Wednesday, November 6, 2019

Geography and Overview of the Caribbean Nation of Haiti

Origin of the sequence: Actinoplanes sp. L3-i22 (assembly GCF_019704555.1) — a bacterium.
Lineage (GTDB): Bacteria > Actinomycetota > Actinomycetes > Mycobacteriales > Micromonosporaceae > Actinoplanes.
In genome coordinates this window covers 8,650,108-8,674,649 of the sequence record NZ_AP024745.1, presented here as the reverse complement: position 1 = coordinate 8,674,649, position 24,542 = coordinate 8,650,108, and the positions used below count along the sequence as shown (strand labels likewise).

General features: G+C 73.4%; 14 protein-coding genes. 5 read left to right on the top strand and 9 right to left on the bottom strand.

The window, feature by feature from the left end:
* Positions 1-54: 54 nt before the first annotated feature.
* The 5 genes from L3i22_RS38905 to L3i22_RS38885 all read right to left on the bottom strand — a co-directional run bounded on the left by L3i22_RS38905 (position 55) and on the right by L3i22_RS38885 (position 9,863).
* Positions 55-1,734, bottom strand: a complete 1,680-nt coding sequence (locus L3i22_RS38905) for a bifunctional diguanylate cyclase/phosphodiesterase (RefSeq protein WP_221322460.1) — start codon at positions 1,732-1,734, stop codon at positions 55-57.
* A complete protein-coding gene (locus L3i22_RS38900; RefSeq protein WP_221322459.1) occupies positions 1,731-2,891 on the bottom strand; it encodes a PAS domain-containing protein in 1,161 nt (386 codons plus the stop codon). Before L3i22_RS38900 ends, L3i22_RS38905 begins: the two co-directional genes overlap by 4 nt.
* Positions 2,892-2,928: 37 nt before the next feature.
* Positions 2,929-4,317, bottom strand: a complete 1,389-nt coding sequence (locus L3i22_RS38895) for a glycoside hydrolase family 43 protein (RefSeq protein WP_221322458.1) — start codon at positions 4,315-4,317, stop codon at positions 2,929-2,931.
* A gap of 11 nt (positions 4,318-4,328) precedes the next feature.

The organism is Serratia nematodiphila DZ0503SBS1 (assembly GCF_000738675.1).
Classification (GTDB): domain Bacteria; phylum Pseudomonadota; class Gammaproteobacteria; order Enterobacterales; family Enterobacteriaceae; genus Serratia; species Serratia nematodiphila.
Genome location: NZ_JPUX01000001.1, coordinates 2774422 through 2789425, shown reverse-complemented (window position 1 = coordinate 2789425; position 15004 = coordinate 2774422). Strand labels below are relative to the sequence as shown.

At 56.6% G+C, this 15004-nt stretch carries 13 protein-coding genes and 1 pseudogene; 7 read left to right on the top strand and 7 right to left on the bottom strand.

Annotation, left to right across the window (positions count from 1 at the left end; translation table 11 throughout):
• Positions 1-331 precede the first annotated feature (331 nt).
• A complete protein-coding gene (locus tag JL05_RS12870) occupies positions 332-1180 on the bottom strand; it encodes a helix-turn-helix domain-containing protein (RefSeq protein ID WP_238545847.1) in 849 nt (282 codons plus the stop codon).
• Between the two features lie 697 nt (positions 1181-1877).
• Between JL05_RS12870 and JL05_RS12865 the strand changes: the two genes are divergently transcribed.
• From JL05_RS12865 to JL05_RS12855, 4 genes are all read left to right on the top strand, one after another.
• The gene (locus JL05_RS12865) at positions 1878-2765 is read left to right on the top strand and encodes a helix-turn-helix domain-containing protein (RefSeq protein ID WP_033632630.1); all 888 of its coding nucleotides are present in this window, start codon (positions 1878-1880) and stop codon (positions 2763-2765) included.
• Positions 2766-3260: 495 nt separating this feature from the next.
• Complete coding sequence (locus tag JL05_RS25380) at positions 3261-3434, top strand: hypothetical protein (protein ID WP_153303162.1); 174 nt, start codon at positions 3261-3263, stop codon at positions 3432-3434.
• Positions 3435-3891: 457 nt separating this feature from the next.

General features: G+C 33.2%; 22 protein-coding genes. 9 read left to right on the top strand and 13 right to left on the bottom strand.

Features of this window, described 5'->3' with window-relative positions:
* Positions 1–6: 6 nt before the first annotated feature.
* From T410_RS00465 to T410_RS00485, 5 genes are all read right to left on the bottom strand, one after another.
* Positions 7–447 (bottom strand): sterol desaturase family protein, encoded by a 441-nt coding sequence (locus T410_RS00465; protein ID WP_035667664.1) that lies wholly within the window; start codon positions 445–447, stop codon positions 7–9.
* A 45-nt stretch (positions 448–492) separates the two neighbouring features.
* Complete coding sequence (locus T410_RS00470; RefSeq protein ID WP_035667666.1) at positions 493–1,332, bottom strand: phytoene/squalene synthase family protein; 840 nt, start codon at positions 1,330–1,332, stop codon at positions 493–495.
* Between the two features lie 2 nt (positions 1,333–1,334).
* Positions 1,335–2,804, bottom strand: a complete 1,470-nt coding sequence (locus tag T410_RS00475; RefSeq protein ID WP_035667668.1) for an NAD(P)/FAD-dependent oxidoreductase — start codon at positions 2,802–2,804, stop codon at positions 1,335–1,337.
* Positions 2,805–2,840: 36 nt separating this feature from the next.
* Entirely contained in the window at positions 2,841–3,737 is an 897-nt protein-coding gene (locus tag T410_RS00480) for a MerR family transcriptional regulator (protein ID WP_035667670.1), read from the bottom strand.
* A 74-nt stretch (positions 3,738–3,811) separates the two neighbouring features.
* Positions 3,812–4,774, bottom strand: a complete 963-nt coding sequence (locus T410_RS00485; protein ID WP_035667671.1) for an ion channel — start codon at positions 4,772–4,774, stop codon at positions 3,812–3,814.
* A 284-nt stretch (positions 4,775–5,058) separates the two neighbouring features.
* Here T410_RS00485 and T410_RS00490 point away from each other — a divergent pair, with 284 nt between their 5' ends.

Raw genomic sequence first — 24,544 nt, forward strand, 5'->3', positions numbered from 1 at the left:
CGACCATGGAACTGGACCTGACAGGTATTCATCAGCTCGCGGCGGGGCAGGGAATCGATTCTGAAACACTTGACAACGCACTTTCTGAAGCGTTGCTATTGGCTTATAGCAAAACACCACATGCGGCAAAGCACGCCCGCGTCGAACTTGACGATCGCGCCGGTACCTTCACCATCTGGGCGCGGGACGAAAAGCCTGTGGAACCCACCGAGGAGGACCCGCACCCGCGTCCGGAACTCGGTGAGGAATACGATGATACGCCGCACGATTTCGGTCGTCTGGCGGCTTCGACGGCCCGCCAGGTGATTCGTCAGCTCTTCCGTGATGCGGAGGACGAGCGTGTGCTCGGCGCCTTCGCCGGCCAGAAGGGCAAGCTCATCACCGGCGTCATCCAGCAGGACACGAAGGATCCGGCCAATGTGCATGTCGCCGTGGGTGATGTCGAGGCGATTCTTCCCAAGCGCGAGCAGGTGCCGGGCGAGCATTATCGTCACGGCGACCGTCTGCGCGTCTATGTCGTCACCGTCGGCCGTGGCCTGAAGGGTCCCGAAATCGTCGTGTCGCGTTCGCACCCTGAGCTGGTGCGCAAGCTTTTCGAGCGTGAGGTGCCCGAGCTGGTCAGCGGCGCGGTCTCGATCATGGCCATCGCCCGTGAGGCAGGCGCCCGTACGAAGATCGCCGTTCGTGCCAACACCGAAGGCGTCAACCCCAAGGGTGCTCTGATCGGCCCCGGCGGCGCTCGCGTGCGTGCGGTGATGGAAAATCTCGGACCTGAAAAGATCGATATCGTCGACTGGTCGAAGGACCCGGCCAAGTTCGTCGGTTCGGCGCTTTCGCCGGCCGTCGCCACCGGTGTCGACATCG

Geography and Overview of the Caribbean Nation of Haiti Population: 9,035,536 (July 2009 estimate)Capital: Port au PrinceArea: 10,714 square miles (27,750 sq km)Bordering Country: The Dominican RepublicCoastline: 1,100 miles (1,771 km)Highest Point: Chaine de la Selle at 8,792 feet (2,680 m) The Republic of Haiti, is the second-oldest republic in the Western Hemisphere just after the United States. It is a small country located in the Caribbean Sea between Cuba and the Dominican Republic. Haiti has years of political and economic instability however and it is one of the poorest nations in the world. Most recently Haiti was struck by a catastrophic magnitude 7.0 earthquake which damaged its infrastructure and killed thousands of its people. History of Haiti The first European habitation of Haiti was with the Spanish when they used the island of Hispaniola (of which Haiti is a part) during their exploration of the Western Hemisphere. French explorers were also present at this time and conflicts between the Spanish and French developed. In 1697, Spain gave France the western third of Hispaniola. Eventually, the French established the settlement of Saint Domingue which became one of the wealthiest colonies in the French Empire by the 18th century. During the French Empire, slavery was common in Haiti as African slaves were brought to the colony to work on sugarcane and coffee plantations. In 1791 though, the population of slaves revolted and took over control of the northern part of the colony, which resulted in a war against the French. By 1804 however, local forces beat the French, established their independence and named the area Haiti. After its independence, Haiti broke into two separate political regimes but they were unified in 1820. In 1822, Haiti took over Santo Domingo which was the eastern portion of Hispaniola but in 1844, Santo Domingo separated from Haiti and became the Dominican Republic. During this time and up until 1915, Haiti underwent 22 changes in its government and experienced political and economic chaos. In 1915, the United States military entered Haiti and remained until 1934 when it again reclaimed its independent rule. Shortly after regaining its independence, Haiti was ruled by a dictatorship but from 1986 to 1991, it was ruled by various temporary governments. In 1987, its constitution was ratified to include an elected president as head of state but also a prime minister, cabinet and supreme court. Local government was also included in the constitution via the election of local mayors. Jean-Bertrand Aristide was the first president to be elected in Haiti and he took office on February 7, 1991. He was overthrown that September however in a government take-over which caused many Haitians to flee the country. From October 1991 to September 1994 Haiti had a government dominated by a military regime and many Haitian citizens were killed during this time. In 1994 in an attempt to restore peace to Haiti, the United Nations Security Council authorized its member states to work toward removing the military leadership and restore Haitis constitutional rights. The U.S. then became the major power in removing Haitis military government and formed a multinational force (MNF). In September 1994, U.S. troops were prepared to enter Haiti but Haitian General Raoul Cedras agreed to allow the MNF to take over, end military rule and restore Haitis constitutional government. In October of the same year, President Aristide and other elected officials in exile returned. Since the 1990s, Haiti has undergone various political changes and has been relatively unstable both politically and economically. Violence has also ensued in most of the country. In addition to its political and economic problems, Haiti has most recently been impacted by natural disasters when a magnitude 7.0 earthquake struck near Port au Princeƃ‚  on January 12, 2010. The death toll in the earthquake was in the thousands and much of the countrys infrastructure was damaged as its parliament, schools and hospitals collapsed. Government of Haiti Today Haiti is a republic with two legislative bodies. The first is the Senate which comprises the National Assembly while the second is the Chamber of Deputies. Haitis executive branch is made up of chief of state whose position is filled by the president and a head of government which is filled by the prime minister. The judicial branch is made up of Haitis Supreme Court. Economy of Haiti Of the countries in the Western Hemisphere, Haiti is the poorest as 80% of its population lives below poverty level. Most of its people contribute to the agricultural sector and work in subsistence farming. Many of these farms, however, are vulnerable to damage from natural disasters which has been made worse by the countrys widespread deforestation. Larger scale agricultural products include coffee, mangoes, sugarcane, rice, corn, sorghum, and wood. Although the industry is small, sugar refining, textiles, and some assembly are common in Haiti. Geography and Climate of Haiti Haiti is a small country located on the western part of the island of Hispaniola and is west of the Dominican Republic. It is slightly smaller than the U.S. state of Maryland and is two-thirds mountainous. The rest of the country features valleys, plateaus, and plains. Haitis climate is mainly tropical but it is also semiarid in the east where its mountain areas block the trade winds. It should also be noted that Haiti is in the middle of the hurricane region of the Caribbean and is subject to severe storms from June to October. Haiti is also prone to flooding, earthquakes, and droughts. More Facts about Haiti Haiti is the least developed country in the Americas Haitis official language is French but French Creole is also spoken Source Central Intelligence Agency. (2010, March 18). CIA - the Worldfactbook Haiti. Retrieved from: Infoplease. (n.d.). Haiti: History, Geography Government, and Culture - Retrieved from: United States Department of State. (2009, September). Haiti (09/09). Retrieved from: